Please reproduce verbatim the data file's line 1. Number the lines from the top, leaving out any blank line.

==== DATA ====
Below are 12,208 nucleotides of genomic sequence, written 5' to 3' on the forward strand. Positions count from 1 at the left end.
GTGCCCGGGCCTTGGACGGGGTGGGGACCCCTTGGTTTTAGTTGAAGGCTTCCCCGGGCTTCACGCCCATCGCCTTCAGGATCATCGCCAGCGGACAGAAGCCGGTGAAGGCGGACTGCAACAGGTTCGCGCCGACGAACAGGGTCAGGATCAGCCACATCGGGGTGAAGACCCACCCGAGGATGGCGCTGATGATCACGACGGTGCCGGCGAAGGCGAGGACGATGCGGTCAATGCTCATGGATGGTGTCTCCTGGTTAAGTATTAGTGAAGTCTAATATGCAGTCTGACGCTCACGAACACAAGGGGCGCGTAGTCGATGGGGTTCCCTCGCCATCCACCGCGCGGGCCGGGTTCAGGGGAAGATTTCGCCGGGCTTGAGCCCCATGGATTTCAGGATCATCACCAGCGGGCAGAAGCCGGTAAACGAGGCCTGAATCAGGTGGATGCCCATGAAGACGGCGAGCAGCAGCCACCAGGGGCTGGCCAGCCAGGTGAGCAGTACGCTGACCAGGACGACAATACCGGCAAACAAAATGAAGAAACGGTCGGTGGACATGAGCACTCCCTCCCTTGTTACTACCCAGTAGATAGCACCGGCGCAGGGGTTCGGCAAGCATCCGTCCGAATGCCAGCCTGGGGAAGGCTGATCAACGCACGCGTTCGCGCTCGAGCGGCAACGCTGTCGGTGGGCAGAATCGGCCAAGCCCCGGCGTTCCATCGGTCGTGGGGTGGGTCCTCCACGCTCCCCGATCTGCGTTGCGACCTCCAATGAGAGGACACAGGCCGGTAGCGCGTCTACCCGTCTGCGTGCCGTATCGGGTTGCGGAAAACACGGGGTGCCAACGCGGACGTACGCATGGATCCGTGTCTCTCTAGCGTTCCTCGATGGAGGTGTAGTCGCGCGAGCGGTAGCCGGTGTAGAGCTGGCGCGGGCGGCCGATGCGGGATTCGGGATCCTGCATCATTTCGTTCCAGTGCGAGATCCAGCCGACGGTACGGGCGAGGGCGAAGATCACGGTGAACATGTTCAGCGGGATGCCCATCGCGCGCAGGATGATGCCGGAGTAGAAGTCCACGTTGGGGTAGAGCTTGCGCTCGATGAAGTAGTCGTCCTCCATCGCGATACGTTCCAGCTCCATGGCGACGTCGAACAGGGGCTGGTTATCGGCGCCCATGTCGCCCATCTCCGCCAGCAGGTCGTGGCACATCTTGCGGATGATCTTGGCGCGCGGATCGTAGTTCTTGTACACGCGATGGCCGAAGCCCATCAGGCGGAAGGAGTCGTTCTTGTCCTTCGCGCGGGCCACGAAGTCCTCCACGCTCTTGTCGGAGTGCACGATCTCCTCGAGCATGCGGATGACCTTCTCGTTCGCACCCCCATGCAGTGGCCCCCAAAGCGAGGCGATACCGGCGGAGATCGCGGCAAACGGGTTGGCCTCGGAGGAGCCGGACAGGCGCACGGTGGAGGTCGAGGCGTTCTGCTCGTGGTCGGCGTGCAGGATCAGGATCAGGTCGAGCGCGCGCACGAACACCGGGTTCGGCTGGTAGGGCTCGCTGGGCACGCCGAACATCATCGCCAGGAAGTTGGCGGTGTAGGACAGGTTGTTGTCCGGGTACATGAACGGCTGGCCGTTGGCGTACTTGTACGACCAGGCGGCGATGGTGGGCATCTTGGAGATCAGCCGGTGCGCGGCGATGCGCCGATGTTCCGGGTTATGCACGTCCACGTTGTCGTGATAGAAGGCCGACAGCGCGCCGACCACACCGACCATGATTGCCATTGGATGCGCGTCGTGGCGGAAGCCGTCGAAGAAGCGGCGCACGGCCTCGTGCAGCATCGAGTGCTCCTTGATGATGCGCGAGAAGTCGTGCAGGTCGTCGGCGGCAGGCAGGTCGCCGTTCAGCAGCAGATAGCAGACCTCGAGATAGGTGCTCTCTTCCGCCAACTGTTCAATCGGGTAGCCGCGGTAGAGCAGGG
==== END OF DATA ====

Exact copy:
Below are 12,208 nucleotides of genomic sequence, written 5' to 3' on the forward strand. Positions count from 1 at the left end.